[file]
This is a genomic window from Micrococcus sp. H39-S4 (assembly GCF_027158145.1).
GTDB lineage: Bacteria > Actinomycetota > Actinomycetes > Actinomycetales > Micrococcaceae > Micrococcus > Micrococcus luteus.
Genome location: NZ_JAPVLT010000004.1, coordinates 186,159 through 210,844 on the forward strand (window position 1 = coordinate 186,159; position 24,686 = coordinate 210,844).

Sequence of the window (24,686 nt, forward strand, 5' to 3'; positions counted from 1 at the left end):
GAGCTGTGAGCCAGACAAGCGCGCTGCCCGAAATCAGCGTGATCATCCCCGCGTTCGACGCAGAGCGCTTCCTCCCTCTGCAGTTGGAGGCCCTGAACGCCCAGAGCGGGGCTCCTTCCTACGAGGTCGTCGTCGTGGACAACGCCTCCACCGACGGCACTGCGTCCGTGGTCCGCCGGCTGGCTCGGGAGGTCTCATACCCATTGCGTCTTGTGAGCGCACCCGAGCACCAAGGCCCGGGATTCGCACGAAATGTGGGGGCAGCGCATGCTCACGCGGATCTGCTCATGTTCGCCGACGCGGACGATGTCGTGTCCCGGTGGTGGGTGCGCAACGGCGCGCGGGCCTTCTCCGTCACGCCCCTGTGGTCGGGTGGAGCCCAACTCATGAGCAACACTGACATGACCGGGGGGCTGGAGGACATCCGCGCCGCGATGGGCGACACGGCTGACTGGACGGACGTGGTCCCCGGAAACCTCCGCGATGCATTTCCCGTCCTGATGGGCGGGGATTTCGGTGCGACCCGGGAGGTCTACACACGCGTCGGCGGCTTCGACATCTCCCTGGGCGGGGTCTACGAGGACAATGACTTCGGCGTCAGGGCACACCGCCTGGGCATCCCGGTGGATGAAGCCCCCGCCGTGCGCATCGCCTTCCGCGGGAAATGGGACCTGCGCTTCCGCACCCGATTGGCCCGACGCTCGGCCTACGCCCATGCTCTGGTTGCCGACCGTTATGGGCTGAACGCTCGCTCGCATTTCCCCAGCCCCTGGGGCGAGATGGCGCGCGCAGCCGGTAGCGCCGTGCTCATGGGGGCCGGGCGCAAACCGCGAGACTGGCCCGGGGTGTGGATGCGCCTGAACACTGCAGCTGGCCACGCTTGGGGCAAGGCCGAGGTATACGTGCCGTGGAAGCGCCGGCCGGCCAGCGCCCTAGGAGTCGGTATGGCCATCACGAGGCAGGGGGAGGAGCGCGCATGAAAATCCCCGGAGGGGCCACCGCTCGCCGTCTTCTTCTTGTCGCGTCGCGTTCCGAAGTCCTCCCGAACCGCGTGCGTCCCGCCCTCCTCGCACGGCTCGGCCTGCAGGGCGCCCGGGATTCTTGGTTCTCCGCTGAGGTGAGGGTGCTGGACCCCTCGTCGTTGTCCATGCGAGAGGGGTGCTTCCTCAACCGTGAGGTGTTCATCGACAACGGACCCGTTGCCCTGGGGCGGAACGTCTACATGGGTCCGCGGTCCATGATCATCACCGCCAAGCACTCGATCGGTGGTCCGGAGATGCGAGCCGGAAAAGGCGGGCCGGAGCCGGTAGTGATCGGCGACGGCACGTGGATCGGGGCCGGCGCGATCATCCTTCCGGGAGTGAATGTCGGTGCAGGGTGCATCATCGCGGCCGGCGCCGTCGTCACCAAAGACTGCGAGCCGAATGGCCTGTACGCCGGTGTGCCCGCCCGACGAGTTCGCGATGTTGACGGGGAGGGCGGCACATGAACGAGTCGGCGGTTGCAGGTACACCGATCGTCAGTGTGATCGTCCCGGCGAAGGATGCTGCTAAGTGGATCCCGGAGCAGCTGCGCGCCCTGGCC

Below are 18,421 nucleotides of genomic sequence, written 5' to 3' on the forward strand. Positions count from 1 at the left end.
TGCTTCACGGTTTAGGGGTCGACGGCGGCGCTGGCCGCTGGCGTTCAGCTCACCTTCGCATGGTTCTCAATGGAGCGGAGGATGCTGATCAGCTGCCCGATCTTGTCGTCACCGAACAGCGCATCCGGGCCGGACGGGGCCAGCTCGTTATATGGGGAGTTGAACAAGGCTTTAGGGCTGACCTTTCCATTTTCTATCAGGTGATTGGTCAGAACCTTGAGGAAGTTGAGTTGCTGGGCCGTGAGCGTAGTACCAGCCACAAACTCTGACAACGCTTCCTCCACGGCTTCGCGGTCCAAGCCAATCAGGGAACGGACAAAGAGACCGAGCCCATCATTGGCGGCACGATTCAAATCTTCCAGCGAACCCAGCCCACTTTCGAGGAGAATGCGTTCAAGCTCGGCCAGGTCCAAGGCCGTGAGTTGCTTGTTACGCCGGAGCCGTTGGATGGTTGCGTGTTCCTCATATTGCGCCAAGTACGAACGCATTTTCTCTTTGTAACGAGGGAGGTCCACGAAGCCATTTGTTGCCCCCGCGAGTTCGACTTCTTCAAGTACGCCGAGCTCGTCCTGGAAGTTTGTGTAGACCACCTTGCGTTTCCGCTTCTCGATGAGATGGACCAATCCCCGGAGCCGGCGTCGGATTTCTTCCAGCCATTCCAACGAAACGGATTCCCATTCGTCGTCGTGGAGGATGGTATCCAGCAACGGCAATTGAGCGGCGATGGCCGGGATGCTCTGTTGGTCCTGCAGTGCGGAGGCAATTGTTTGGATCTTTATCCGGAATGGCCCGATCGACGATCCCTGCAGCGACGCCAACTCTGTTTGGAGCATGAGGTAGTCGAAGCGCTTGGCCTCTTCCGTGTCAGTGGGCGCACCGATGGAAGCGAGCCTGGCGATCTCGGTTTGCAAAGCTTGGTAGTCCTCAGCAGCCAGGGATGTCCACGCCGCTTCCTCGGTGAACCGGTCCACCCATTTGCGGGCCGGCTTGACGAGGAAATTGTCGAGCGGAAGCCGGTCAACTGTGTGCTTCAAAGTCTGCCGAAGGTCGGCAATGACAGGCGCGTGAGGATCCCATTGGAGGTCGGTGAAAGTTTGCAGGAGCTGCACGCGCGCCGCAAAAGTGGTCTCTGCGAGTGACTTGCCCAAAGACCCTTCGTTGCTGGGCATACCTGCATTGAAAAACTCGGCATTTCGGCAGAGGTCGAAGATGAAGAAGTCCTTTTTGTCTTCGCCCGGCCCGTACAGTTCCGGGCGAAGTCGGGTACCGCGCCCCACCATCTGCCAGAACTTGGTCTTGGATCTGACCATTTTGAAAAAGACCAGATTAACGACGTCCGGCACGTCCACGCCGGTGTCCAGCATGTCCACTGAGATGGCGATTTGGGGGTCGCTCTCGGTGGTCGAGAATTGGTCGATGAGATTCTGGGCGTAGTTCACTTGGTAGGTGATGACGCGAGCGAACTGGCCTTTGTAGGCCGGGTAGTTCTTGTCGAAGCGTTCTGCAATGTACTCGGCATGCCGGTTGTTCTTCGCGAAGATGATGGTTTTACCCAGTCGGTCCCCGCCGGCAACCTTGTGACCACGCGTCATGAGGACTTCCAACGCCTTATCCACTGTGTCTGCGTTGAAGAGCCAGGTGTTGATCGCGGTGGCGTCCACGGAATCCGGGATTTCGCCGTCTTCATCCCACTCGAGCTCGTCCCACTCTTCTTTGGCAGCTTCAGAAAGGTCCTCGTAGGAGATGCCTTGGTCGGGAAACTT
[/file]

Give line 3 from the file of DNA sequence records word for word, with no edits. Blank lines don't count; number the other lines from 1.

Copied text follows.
Genome location: NZ_JAPVLT010000004.1, coordinates 186,159 through 210,844 on the forward strand (window position 1 = coordinate 186,159; position 24,686 = coordinate 210,844).